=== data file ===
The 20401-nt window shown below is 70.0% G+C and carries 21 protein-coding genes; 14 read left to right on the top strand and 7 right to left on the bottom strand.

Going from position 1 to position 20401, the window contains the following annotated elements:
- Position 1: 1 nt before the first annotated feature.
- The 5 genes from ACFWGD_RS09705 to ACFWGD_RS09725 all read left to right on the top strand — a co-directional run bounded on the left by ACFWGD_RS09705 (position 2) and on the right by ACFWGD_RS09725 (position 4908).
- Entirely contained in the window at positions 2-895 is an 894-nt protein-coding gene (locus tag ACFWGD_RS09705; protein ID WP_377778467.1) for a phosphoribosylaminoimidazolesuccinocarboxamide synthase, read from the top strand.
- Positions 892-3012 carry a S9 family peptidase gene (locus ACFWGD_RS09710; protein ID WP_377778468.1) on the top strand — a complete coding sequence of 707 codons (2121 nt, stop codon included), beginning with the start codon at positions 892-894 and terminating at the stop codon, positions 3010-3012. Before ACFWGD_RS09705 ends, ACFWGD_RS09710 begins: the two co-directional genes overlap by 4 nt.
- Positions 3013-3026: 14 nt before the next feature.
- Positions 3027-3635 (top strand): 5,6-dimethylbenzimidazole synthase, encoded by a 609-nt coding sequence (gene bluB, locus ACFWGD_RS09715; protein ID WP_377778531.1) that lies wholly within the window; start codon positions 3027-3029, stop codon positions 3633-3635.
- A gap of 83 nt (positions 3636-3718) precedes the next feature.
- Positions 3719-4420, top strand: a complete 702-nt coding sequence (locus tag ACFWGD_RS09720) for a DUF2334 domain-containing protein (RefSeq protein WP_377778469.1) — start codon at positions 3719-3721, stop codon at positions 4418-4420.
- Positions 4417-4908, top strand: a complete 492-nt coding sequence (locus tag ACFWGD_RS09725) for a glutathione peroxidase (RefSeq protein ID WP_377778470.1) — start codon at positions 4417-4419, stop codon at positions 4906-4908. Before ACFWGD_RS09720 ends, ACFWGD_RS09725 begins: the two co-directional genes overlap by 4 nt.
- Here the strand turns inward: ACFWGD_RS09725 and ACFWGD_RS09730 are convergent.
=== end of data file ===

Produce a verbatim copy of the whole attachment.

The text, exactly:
The 20401-nt window shown below is 70.0% G+C and carries 21 protein-coding genes; 14 read left to right on the top strand and 7 right to left on the bottom strand.

Going from position 1 to position 20401, the window contains the following annotated elements:
- Position 1: 1 nt before the first annotated feature.
- The 5 genes from ACFWGD_RS09705 to ACFWGD_RS09725 all read left to right on the top strand — a co-directional run bounded on the left by ACFWGD_RS09705 (position 2) and on the right by ACFWGD_RS09725 (position 4908).
- Entirely contained in the window at positions 2-895 is an 894-nt protein-coding gene (locus tag ACFWGD_RS09705; protein ID WP_377778467.1) for a phosphoribosylaminoimidazolesuccinocarboxamide synthase, read from the top strand.
- Positions 892-3012 carry a S9 family peptidase gene (locus ACFWGD_RS09710; protein ID WP_377778468.1) on the top strand — a complete coding sequence of 707 codons (2121 nt, stop codon included), beginning with the start codon at positions 892-894 and terminating at the stop codon, positions 3010-3012. Before ACFWGD_RS09705 ends, ACFWGD_RS09710 begins: the two co-directional genes overlap by 4 nt.
- Positions 3013-3026: 14 nt before the next feature.
- Positions 3027-3635 (top strand): 5,6-dimethylbenzimidazole synthase, encoded by a 609-nt coding sequence (gene bluB, locus ACFWGD_RS09715; protein ID WP_377778531.1) that lies wholly within the window; start codon positions 3027-3029, stop codon positions 3633-3635.
- A gap of 83 nt (positions 3636-3718) precedes the next feature.
- Positions 3719-4420, top strand: a complete 702-nt coding sequence (locus tag ACFWGD_RS09720) for a DUF2334 domain-containing protein (RefSeq protein WP_377778469.1) — start codon at positions 3719-3721, stop codon at positions 4418-4420.
- Positions 4417-4908, top strand: a complete 492-nt coding sequence (locus tag ACFWGD_RS09725) for a glutathione peroxidase (RefSeq protein ID WP_377778470.1) — start codon at positions 4417-4419, stop codon at positions 4906-4908. Before ACFWGD_RS09720 ends, ACFWGD_RS09725 begins: the two co-directional genes overlap by 4 nt.
- Here the strand turns inward: ACFWGD_RS09725 and ACFWGD_RS09730 are convergent.